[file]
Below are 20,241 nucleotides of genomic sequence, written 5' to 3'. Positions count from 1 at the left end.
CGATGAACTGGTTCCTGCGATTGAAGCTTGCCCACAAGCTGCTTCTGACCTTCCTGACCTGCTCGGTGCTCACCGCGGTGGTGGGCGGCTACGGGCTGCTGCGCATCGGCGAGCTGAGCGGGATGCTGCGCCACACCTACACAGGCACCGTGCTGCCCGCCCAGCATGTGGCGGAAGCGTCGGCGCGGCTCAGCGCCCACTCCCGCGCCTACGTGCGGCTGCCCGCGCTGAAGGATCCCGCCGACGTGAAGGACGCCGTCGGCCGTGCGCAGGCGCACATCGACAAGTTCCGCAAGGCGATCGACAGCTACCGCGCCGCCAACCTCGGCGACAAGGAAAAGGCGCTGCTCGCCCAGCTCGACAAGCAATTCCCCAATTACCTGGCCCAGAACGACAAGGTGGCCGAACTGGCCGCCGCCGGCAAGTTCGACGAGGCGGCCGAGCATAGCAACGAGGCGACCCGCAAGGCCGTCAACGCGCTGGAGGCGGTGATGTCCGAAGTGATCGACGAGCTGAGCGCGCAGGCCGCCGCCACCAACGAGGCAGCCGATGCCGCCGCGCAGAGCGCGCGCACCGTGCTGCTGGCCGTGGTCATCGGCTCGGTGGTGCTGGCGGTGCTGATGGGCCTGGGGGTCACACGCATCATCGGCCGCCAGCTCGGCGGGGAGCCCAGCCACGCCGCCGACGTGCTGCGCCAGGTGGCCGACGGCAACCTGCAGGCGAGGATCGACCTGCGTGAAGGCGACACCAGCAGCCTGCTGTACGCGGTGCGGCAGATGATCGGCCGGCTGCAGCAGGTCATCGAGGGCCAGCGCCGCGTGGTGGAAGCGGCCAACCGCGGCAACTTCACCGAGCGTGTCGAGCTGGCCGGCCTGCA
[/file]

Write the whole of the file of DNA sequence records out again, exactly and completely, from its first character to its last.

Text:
Below are 20,241 nucleotides of genomic sequence, written 5' to 3'. Positions count from 1 at the left end.
CGATGAACTGGTTCCTGCGATTGAAGCTTGCCCACAAGCTGCTTCTGACCTTCCTGACCTGCTCGGTGCTCACCGCGGTGGTGGGCGGCTACGGGCTGCTGCGCATCGGCGAGCTGAGCGGGATGCTGCGCCACACCTACACAGGCACCGTGCTGCCCGCCCAGCATGTGGCGGAAGCGTCGGCGCGGCTCAGCGCCCACTCCCGCGCCTACGTGCGGCTGCCCGCGCTGAAGGATCCCGCCGACGTGAAGGACGCCGTCGGCCGTGCGCAGGCGCACATCGACAAGTTCCGCAAGGCGATCGACAGCTACCGCGCCGCCAACCTCGGCGACAAGGAAAAGGCGCTGCTCGCCCAGCTCGACAAGCAATTCCCCAATTACCTGGCCCAGAACGACAAGGTGGCCGAACTGGCCGCCGCCGGCAAGTTCGACGAGGCGGCCGAGCATAGCAACGAGGCGACCCGCAAGGCCGTCAACGCGCTGGAGGCGGTGATGTCCGAAGTGATCGACGAGCTGAGCGCGCAGGCCGCCGCCACCAACGAGGCAGCCGATGCCGCCGCGCAGAGCGCGCGCACCGTGCTGCTGGCCGTGGTCATCGGCTCGGTGGTGCTGGCGGTGCTGATGGGCCTGGGGGTCACACGCATCATCGGCCGCCAGCTCGGCGGGGAGCCCAGCCACGCCGCCGACGTGCTGCGCCAGGTGGCCGACGGCAACCTGCAGGCGAGGATCGACCTGCGTGAAGGCGACACCAGCAGCCTGCTGTACGCGGTGCGGCAGATGATCGGCCGGCTGCAGCAGGTCATCGAGGGCCAGCGCCGCGTGGTGGAAGCGGCCAACCGCGGCAACTTCACCGAGCGTGTCGAGCTGGCCGGCCTGCA